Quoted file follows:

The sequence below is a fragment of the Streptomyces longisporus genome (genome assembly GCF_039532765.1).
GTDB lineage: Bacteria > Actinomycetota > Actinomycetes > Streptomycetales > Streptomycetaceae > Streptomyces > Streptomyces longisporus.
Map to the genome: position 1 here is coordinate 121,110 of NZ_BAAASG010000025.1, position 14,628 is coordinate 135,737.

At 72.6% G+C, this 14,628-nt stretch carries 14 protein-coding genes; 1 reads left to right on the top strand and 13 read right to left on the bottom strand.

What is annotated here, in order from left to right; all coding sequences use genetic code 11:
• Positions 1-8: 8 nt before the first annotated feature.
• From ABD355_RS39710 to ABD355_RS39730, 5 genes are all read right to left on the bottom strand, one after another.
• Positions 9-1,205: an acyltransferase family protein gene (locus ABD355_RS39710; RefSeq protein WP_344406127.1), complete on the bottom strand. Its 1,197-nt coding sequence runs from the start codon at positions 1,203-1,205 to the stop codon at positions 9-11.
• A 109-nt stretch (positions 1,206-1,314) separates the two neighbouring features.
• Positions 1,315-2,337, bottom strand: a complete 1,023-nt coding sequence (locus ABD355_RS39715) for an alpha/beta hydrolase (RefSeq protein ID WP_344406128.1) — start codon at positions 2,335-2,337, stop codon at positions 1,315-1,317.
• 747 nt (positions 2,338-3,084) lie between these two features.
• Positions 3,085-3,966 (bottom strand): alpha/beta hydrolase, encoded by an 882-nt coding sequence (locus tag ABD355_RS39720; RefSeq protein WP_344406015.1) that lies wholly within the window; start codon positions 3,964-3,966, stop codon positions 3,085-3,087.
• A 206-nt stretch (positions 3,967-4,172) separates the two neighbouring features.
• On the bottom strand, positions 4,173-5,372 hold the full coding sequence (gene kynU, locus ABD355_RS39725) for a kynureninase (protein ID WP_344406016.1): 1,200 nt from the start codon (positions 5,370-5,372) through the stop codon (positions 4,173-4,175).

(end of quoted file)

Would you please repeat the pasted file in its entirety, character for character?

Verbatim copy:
The sequence below is a fragment of the Streptomyces longisporus genome (genome assembly GCF_039532765.1).
GTDB lineage: Bacteria > Actinomycetota > Actinomycetes > Streptomycetales > Streptomycetaceae > Streptomyces > Streptomyces longisporus.
Map to the genome: position 1 here is coordinate 121,110 of NZ_BAAASG010000025.1, position 14,628 is coordinate 135,737.

At 72.6% G+C, this 14,628-nt stretch carries 14 protein-coding genes; 1 reads left to right on the top strand and 13 read right to left on the bottom strand.

What is annotated here, in order from left to right; all coding sequences use genetic code 11:
• Positions 1-8: 8 nt before the first annotated feature.
• From ABD355_RS39710 to ABD355_RS39730, 5 genes are all read right to left on the bottom strand, one after another.
• Positions 9-1,205: an acyltransferase family protein gene (locus ABD355_RS39710; RefSeq protein WP_344406127.1), complete on the bottom strand. Its 1,197-nt coding sequence runs from the start codon at positions 1,203-1,205 to the stop codon at positions 9-11.
• A 109-nt stretch (positions 1,206-1,314) separates the two neighbouring features.
• Positions 1,315-2,337, bottom strand: a complete 1,023-nt coding sequence (locus ABD355_RS39715) for an alpha/beta hydrolase (RefSeq protein ID WP_344406128.1) — start codon at positions 2,335-2,337, stop codon at positions 1,315-1,317.
• 747 nt (positions 2,338-3,084) lie between these two features.
• Positions 3,085-3,966 (bottom strand): alpha/beta hydrolase, encoded by an 882-nt coding sequence (locus tag ABD355_RS39720; RefSeq protein WP_344406015.1) that lies wholly within the window; start codon positions 3,964-3,966, stop codon positions 3,085-3,087.
• A 206-nt stretch (positions 3,967-4,172) separates the two neighbouring features.
• On the bottom strand, positions 4,173-5,372 hold the full coding sequence (gene kynU, locus ABD355_RS39725) for a kynureninase (protein ID WP_344406016.1): 1,200 nt from the start codon (positions 5,370-5,372) through the stop codon (positions 4,173-4,175).